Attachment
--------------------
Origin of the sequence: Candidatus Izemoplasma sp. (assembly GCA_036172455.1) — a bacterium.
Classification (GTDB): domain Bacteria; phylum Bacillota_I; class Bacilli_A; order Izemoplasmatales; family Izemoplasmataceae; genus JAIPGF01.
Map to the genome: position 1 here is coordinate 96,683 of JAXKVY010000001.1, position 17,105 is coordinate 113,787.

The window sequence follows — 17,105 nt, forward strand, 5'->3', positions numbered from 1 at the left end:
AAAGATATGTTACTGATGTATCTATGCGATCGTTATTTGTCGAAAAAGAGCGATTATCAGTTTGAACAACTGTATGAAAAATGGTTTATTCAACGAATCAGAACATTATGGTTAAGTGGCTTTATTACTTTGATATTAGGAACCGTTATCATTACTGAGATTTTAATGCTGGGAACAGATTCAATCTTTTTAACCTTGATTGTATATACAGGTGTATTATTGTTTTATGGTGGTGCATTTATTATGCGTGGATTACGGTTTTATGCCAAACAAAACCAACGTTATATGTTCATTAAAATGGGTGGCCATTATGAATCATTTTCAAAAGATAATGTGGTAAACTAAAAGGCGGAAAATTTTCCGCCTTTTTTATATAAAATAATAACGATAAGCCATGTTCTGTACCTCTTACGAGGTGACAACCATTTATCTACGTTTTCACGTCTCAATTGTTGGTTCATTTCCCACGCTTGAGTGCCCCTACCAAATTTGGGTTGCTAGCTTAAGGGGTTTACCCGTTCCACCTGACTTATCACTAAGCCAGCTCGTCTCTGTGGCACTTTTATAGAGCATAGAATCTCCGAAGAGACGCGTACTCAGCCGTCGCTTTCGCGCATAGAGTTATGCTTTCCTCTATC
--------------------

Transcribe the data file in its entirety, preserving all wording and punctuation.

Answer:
Origin of the sequence: Candidatus Izemoplasma sp. (assembly GCA_036172455.1) — a bacterium.
Classification (GTDB): domain Bacteria; phylum Bacillota_I; class Bacilli_A; order Izemoplasmatales; family Izemoplasmataceae; genus JAIPGF01.
Map to the genome: position 1 here is coordinate 96,683 of JAXKVY010000001.1, position 17,105 is coordinate 113,787.

The window sequence follows — 17,105 nt, forward strand, 5'->3', positions numbered from 1 at the left end:
AAAGATATGTTACTGATGTATCTATGCGATCGTTATTTGTCGAAAAAGAGCGATTATCAGTTTGAACAACTGTATGAAAAATGGTTTATTCAACGAATCAGAACATTATGGTTAAGTGGCTTTATTACTTTGATATTAGGAACCGTTATCATTACTGAGATTTTAATGCTGGGAACAGATTCAATCTTTTTAACCTTGATTGTATATACAGGTGTATTATTGTTTTATGGTGGTGCATTTATTATGCGTGGATTACGGTTTTATGCCAAACAAAACCAACGTTATATGTTCATTAAAATGGGTGGCCATTATGAATCATTTTCAAAAGATAATGTGGTAAACTAAAAGGCGGAAAATTTTCCGCCTTTTTTATATAAAATAATAACGATAAGCCATGTTCTGTACCTCTTACGAGGTGACAACCATTTATCTACGTTTTCACGTCTCAATTGTTGGTTCATTTCCCACGCTTGAGTGCCCCTACCAAATTTGGGTTGCTAGCTTAAGGGGTTTACCCGTTCCACCTGACTTATCACTAAGCCAGCTCGTCTCTGTGGCACTTTTATAGAGCATAGAATCTCCGAAGAGACGCGTACTCAGCCGTCGCTTTCGCGCATAGAGTTATGCTTTCCTCTATC